Our Tuesday lodging was at the Ancients Ways RV Park and cabins near Ramah NM and El Morro National Monument. We stayed at Ancient Ways in December 2013. It is a funky place and inexpensive. Our cabin was nice, clean, and warm. The trip there, however, was long and tiring. The rains came and made driving more of a challenge. We even chose to use the Interstate for a portion of the drive.
We came across a group of 21 bicyclists at the New Mexico Welcome Center. They were riding from Los Angeles to Boston, having left LA May 6 and plan to reach Boston in mid-June. Due to the cold (41 degrees), wind, and rain, the group was deciding if they would wait for a transport car or continue the ride to Gallup NM where they had lodging for the evening. The bikers are scheduled to average 85 miles a day, paid for the experience, and had to train in advance to make sure they could complete the journey. To each their own–but not on our future plans.
Our only scheduled location for today (Wednesday) was the Salinas Pueblo Missions. This is a series of four spots in a valley 70 miles southeast of Albuquerque. There is a main visitor center in Mountainair NM and three pueblos north, south, and east of Mountainair. We did skip the southern most pueblo.
While archaeologists have found evidence of nomadic peoples dating back nearly 20,000 years, the pueblos represent the last group here, with possibly 10,000 people living in the Salinas Valley in the 1600s. The Mogollan and Anasazi peoples inhabited the area starting in the 900s. The Spanish came around 1600 and what had been a self-sustaining community that traded with its neighbor’s underwent strains that ended up devastating the area and resulting in the complete abandonment of the pueblos by 1670.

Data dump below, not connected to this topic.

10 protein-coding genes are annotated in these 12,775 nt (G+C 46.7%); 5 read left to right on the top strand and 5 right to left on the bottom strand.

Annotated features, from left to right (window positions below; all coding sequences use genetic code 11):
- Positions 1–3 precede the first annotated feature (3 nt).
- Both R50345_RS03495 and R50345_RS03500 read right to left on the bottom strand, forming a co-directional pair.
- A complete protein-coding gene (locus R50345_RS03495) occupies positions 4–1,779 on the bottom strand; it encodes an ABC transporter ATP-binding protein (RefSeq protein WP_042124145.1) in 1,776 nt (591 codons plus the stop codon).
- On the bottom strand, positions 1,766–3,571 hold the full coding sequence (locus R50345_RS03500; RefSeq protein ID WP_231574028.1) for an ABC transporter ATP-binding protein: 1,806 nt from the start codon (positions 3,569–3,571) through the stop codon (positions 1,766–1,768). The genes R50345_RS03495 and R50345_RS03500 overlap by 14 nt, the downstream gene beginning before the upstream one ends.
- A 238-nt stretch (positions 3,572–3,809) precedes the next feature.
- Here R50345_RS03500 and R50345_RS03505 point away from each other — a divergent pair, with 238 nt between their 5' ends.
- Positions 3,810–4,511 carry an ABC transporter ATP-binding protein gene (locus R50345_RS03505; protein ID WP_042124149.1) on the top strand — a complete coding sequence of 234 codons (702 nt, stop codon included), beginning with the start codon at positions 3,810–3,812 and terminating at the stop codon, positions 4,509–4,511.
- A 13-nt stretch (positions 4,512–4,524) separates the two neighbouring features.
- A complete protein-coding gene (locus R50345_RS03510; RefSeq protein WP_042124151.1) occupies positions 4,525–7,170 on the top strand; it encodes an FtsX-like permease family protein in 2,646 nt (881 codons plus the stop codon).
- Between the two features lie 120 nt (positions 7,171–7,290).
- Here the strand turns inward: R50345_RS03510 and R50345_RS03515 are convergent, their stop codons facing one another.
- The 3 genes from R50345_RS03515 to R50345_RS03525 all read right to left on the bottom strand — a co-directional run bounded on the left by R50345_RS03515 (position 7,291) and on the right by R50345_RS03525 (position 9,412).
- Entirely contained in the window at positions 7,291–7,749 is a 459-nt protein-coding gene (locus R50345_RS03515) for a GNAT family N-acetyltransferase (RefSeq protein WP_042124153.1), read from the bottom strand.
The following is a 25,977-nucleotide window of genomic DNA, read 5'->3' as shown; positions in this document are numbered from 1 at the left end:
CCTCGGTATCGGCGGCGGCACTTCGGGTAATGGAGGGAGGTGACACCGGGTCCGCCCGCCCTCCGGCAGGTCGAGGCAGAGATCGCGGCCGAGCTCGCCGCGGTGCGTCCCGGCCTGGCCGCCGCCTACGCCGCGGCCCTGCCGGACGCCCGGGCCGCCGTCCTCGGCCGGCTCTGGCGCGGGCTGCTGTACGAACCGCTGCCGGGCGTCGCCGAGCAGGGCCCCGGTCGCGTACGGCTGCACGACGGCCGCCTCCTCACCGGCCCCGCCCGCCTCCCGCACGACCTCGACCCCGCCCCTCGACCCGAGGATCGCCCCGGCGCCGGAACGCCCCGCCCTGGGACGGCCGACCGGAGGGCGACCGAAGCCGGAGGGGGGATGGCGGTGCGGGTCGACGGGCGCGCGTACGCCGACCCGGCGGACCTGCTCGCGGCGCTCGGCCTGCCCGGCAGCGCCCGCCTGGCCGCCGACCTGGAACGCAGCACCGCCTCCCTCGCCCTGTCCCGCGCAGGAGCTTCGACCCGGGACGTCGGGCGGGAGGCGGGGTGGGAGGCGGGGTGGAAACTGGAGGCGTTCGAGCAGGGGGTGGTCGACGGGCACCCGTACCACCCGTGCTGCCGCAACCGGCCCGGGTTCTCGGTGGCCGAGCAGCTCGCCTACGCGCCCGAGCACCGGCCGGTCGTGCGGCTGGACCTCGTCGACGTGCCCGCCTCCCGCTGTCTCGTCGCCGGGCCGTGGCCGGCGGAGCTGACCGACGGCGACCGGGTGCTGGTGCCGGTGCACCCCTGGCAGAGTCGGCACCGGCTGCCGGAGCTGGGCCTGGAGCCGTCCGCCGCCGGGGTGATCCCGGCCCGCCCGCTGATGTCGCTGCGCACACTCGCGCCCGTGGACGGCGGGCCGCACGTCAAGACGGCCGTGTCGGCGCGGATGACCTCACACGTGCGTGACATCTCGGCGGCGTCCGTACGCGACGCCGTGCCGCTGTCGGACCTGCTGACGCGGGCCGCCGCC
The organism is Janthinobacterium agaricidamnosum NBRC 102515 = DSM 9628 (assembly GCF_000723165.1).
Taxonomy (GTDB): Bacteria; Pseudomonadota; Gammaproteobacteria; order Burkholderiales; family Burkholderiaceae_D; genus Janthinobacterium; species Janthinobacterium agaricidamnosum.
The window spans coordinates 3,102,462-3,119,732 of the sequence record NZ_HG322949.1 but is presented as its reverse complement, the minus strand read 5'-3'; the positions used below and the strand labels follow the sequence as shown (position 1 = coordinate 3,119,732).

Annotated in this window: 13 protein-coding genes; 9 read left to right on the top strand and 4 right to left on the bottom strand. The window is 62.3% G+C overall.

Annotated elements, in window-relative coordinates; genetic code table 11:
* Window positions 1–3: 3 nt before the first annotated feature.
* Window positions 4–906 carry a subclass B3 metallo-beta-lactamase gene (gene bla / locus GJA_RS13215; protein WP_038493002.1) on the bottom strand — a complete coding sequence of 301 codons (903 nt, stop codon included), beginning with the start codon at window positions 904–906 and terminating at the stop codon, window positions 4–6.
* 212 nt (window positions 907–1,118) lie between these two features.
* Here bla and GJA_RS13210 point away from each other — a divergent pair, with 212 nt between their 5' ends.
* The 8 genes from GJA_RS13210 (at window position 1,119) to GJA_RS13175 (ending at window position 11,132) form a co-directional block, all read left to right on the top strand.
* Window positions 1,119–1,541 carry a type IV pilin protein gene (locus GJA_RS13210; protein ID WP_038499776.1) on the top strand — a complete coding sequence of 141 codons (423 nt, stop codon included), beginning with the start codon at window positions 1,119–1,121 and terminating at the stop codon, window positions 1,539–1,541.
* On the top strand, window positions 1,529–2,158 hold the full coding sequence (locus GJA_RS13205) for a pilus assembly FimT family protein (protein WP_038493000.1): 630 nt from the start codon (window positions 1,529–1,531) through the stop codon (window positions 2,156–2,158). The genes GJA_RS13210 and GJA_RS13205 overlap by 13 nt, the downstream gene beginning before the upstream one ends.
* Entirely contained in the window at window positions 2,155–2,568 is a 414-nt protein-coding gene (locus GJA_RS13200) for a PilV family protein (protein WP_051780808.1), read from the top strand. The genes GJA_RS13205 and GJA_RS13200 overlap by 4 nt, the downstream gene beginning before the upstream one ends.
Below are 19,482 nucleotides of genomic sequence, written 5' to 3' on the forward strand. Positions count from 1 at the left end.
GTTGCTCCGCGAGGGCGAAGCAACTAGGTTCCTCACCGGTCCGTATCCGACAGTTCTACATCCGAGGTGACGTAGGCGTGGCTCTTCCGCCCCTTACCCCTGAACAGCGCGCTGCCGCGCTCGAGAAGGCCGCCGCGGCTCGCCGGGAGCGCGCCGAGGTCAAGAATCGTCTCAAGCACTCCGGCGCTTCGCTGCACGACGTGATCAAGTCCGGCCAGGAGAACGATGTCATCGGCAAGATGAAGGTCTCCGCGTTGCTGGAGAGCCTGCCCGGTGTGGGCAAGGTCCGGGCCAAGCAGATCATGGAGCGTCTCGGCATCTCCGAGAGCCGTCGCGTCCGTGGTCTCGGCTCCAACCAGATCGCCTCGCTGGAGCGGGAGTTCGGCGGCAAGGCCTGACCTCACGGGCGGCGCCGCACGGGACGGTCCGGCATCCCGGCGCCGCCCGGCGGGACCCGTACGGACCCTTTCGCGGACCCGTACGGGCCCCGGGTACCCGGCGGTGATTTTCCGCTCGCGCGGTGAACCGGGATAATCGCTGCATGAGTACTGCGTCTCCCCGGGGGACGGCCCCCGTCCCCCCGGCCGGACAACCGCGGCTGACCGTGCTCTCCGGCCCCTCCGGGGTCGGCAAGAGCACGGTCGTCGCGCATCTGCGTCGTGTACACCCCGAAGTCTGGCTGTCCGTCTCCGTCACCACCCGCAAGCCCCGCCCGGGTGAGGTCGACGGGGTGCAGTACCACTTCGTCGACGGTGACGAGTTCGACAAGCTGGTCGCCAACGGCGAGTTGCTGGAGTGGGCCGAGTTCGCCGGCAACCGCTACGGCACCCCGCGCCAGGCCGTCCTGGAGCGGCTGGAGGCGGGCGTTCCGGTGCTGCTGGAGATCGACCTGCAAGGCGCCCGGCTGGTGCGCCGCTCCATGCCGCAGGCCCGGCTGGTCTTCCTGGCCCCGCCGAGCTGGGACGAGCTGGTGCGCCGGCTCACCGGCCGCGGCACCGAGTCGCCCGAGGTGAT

The Spanish, with their own internal conflicts between the wealth seeking military and settlers and the Franciscans who wanted to convert the Indians, expected the Pueblo Indians to help build the pueblo mission buildings, pay tribute in corn and labor to the military, and continue to provide for themselves. Compounding the problems were the Apache who used to trade on a friendly basis, now raiding as retribution for Spanish slave raids. Finally, new diseases and drought resulted in the Pueblo Indians leaving the area and moving to live with cultural relatives in other pueblos.
We visited Abo and Quarai missions (in the rain) which still have numerous well-preserved buildings and foundations. These are not re-constructed missions, but ones that have stood the test of time-with some rehabilitation. The displays tell the story of the clash of cultures. The Indians were willing to absorb one new spiritual story; the Franciscan emphasis on nature and the interweaving of all facets of life was not dissimilar to their own spirituality. However, 17th century Christianity was not one to accept alternate religious beliefs. It was all or nothing. The Indians moved out and even after the Spanish reconquered the land after the 1680 Pueblo Revolt, never came back to these missions.
I did purchase my Christmas ornament to memorialize this trip. I usually make sure it is locally made. I asked the origin of the one I wanted. It was not made locally. It was made by Dineen Pottery-of St. Paul MN. I just had to buy it.
From Mountainair we drove to Jude’s in Santa Fe which will be our base of operations for the next week or so. We will make side overnight trips to Farmington and Raton NM to explore those areas.
Ed and Chris